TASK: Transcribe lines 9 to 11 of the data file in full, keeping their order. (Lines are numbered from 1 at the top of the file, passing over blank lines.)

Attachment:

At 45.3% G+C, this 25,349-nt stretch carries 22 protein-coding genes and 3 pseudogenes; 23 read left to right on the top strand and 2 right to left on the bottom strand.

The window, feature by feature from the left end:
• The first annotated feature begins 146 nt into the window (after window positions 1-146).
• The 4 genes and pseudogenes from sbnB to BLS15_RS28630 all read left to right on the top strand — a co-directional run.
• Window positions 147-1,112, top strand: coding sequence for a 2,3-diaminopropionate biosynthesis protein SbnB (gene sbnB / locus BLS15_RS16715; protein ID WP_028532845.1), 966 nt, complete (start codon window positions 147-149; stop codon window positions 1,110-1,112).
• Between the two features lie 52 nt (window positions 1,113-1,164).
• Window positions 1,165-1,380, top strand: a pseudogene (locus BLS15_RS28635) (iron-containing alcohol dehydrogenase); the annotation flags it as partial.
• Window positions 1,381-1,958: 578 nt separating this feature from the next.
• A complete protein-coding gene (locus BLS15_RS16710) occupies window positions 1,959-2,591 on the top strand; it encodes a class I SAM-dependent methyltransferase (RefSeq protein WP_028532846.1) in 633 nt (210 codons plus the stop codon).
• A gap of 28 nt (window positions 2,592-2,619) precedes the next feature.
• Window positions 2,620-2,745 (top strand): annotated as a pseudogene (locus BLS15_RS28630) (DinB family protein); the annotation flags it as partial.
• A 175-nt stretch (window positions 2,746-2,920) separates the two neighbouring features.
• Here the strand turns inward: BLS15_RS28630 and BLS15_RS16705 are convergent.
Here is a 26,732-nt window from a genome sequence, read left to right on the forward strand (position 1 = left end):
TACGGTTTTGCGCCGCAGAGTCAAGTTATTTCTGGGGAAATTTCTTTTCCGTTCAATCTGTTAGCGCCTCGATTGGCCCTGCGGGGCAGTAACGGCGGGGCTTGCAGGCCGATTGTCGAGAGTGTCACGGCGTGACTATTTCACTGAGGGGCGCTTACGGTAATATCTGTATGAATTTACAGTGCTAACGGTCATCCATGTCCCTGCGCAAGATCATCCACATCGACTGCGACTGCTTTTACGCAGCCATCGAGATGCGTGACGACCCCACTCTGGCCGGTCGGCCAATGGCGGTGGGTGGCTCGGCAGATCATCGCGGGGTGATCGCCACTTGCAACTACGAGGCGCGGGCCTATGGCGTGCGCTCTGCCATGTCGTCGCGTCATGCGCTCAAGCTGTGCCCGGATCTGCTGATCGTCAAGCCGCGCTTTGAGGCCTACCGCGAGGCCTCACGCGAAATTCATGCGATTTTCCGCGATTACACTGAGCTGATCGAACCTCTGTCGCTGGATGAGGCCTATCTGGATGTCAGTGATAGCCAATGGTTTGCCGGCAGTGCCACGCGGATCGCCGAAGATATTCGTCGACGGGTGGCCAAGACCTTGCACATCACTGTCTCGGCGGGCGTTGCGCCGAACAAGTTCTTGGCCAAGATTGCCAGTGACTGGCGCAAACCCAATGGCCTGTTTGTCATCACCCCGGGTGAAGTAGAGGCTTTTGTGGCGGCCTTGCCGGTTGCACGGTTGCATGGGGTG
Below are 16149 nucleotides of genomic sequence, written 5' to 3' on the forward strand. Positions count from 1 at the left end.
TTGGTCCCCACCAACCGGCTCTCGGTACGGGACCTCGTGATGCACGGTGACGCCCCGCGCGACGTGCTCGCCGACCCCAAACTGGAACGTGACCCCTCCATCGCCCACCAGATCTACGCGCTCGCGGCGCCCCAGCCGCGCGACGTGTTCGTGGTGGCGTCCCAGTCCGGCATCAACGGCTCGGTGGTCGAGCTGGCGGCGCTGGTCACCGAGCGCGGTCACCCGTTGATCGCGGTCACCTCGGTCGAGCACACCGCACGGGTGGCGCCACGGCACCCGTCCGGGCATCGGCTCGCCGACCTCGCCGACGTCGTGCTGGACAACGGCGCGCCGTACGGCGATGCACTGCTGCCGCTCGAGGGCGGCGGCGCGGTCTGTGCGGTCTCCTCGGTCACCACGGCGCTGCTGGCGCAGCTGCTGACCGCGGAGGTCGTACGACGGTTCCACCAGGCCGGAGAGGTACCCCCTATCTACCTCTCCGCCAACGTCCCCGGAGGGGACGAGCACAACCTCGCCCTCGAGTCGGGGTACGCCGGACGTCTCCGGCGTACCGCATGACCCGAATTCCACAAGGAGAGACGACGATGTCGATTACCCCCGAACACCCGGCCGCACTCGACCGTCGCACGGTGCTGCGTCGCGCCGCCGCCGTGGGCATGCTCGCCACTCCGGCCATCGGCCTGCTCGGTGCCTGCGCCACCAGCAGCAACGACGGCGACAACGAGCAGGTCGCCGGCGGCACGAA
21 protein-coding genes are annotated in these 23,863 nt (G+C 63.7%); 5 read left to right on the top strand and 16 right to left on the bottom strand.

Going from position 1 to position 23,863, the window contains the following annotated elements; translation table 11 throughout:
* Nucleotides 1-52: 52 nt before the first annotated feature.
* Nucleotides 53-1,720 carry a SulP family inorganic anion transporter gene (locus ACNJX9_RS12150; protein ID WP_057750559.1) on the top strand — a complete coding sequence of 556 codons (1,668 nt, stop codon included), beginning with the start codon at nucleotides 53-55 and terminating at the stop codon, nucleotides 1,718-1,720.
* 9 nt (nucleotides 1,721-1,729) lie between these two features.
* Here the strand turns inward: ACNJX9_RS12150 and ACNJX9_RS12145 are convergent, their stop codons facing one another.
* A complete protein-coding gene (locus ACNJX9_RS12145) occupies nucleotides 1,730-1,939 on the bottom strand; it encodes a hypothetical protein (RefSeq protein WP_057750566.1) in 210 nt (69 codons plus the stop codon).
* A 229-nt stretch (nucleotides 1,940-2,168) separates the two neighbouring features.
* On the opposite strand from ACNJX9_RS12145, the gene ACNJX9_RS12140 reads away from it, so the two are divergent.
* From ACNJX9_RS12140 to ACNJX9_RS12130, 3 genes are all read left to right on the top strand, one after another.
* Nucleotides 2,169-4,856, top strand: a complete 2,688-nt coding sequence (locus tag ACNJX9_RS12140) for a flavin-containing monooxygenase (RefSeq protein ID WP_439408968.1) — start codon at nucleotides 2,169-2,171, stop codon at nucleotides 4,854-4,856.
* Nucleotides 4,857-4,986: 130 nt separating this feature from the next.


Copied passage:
• A complete protein-coding gene (locus BLS15_RS16710) occupies window positions 1,959-2,591 on the top strand; it encodes a class I SAM-dependent methyltransferase (RefSeq protein WP_028532846.1) in 633 nt (210 codons plus the stop codon).
• A gap of 28 nt (window positions 2,592-2,619) precedes the next feature.
• Window positions 2,620-2,745 (top strand): annotated as a pseudogene (locus BLS15_RS28630) (DinB family protein); the annotation flags it as partial.